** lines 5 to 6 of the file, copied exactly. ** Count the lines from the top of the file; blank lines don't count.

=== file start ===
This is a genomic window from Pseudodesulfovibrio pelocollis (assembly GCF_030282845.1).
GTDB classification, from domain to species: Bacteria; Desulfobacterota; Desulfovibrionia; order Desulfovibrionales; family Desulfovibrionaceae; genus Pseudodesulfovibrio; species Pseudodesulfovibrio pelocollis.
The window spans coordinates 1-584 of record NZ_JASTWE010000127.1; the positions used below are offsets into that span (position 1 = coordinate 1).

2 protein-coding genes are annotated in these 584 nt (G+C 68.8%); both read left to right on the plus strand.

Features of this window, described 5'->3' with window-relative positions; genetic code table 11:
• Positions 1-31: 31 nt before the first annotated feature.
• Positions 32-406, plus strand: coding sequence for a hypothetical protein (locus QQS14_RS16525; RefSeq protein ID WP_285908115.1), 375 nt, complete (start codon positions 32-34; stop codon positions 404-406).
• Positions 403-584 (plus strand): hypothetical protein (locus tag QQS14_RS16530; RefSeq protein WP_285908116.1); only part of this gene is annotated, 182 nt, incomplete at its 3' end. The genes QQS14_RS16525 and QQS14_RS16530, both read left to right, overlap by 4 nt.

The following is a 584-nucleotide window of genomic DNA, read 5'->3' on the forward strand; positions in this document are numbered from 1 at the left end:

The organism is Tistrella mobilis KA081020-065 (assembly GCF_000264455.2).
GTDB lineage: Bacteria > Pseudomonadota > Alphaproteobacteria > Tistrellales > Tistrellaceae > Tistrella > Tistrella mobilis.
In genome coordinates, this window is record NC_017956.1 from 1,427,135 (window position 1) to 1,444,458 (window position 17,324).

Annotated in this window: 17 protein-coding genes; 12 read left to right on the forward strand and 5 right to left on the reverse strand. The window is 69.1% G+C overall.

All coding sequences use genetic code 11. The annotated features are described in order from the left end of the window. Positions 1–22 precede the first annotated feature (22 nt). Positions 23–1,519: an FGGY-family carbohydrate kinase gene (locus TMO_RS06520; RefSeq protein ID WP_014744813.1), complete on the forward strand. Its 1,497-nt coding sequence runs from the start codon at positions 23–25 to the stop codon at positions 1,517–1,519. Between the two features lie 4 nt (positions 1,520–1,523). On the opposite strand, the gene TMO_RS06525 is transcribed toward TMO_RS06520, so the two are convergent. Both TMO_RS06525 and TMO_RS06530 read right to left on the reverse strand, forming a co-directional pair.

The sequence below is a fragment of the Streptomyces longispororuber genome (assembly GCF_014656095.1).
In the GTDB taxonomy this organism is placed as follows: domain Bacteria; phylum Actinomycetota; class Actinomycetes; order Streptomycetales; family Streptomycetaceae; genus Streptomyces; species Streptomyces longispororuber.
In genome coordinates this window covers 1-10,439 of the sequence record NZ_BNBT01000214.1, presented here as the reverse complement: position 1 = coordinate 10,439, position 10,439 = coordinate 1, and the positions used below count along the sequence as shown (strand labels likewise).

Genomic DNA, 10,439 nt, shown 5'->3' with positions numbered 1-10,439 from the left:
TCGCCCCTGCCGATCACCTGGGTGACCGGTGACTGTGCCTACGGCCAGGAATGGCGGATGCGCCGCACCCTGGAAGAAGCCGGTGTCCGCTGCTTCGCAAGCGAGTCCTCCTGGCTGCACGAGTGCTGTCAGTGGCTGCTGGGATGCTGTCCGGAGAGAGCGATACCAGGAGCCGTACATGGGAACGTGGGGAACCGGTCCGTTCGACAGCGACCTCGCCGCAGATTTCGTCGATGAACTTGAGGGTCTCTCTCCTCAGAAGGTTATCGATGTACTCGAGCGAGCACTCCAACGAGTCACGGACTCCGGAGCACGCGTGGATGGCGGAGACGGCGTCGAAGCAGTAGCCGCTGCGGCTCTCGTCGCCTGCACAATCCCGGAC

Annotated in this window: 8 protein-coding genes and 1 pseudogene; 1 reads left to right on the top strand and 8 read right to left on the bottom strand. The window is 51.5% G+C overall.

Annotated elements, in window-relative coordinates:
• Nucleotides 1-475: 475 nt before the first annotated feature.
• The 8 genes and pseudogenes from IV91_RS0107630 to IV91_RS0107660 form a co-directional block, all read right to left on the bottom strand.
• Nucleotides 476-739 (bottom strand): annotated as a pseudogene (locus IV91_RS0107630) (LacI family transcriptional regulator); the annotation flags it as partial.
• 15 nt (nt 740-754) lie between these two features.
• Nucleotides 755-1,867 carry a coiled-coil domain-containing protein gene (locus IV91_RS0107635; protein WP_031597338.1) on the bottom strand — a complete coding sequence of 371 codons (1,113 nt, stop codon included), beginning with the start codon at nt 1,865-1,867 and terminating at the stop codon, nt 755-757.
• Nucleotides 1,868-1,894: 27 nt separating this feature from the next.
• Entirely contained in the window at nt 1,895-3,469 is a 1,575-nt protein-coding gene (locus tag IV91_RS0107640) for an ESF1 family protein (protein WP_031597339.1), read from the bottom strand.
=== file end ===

Features of this window, described 5'->3' with window-relative positions; genetic code table 11:
• Positions 1-31: 31 nt before the first annotated feature.